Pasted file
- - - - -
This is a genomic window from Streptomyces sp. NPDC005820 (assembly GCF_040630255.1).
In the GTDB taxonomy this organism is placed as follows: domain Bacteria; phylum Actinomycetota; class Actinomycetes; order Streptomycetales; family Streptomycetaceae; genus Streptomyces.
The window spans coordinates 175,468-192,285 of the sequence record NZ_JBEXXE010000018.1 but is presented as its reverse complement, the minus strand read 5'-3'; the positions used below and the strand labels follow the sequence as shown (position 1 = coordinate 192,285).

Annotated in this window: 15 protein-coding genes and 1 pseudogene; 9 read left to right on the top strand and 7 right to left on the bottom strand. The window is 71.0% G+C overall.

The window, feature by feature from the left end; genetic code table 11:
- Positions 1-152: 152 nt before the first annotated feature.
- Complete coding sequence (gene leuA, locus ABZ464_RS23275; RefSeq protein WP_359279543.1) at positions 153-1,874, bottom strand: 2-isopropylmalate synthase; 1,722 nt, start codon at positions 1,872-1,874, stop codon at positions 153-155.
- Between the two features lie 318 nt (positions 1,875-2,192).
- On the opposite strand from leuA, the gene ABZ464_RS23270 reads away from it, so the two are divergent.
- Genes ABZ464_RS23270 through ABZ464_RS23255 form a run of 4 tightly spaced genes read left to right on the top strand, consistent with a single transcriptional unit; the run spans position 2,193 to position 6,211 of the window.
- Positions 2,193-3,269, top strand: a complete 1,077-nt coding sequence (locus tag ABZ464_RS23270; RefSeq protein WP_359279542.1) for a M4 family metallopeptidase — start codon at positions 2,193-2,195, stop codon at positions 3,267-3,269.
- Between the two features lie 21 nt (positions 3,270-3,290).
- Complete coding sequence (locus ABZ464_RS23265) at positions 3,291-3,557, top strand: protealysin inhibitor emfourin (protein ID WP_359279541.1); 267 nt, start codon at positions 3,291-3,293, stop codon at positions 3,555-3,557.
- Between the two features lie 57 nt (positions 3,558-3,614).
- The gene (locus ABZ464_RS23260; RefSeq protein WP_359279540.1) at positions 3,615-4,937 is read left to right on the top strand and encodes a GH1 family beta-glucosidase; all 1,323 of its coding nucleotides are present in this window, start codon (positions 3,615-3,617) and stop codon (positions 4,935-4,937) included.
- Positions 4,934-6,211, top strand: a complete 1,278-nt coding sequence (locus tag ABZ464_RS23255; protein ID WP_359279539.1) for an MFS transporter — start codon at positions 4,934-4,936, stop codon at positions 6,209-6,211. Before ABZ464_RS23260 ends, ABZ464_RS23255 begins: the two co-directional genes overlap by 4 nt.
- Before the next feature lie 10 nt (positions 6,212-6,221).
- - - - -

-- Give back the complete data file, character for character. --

This is a genomic window from Streptomyces sp. NPDC005820 (assembly GCF_040630255.1).
In the GTDB taxonomy this organism is placed as follows: domain Bacteria; phylum Actinomycetota; class Actinomycetes; order Streptomycetales; family Streptomycetaceae; genus Streptomyces.
The window spans coordinates 175,468-192,285 of the sequence record NZ_JBEXXE010000018.1 but is presented as its reverse complement, the minus strand read 5'-3'; the positions used below and the strand labels follow the sequence as shown (position 1 = coordinate 192,285).

Annotated in this window: 15 protein-coding genes and 1 pseudogene; 9 read left to right on the top strand and 7 right to left on the bottom strand. The window is 71.0% G+C overall.

The window, feature by feature from the left end; genetic code table 11:
- Positions 1-152: 152 nt before the first annotated feature.
- Complete coding sequence (gene leuA, locus ABZ464_RS23275; RefSeq protein WP_359279543.1) at positions 153-1,874, bottom strand: 2-isopropylmalate synthase; 1,722 nt, start codon at positions 1,872-1,874, stop codon at positions 153-155.
- Between the two features lie 318 nt (positions 1,875-2,192).
- On the opposite strand from leuA, the gene ABZ464_RS23270 reads away from it, so the two are divergent.
- Genes ABZ464_RS23270 through ABZ464_RS23255 form a run of 4 tightly spaced genes read left to right on the top strand, consistent with a single transcriptional unit; the run spans position 2,193 to position 6,211 of the window.
- Positions 2,193-3,269, top strand: a complete 1,077-nt coding sequence (locus tag ABZ464_RS23270; RefSeq protein WP_359279542.1) for a M4 family metallopeptidase — start codon at positions 2,193-2,195, stop codon at positions 3,267-3,269.
- Between the two features lie 21 nt (positions 3,270-3,290).
- Complete coding sequence (locus ABZ464_RS23265) at positions 3,291-3,557, top strand: protealysin inhibitor emfourin (protein ID WP_359279541.1); 267 nt, start codon at positions 3,291-3,293, stop codon at positions 3,555-3,557.
- Between the two features lie 57 nt (positions 3,558-3,614).
- The gene (locus ABZ464_RS23260; RefSeq protein WP_359279540.1) at positions 3,615-4,937 is read left to right on the top strand and encodes a GH1 family beta-glucosidase; all 1,323 of its coding nucleotides are present in this window, start codon (positions 3,615-3,617) and stop codon (positions 4,935-4,937) included.
- Positions 4,934-6,211, top strand: a complete 1,278-nt coding sequence (locus tag ABZ464_RS23255; protein ID WP_359279539.1) for an MFS transporter — start codon at positions 4,934-4,936, stop codon at positions 6,209-6,211. Before ABZ464_RS23260 ends, ABZ464_RS23255 begins: the two co-directional genes overlap by 4 nt.
- Before the next feature lie 10 nt (positions 6,212-6,221).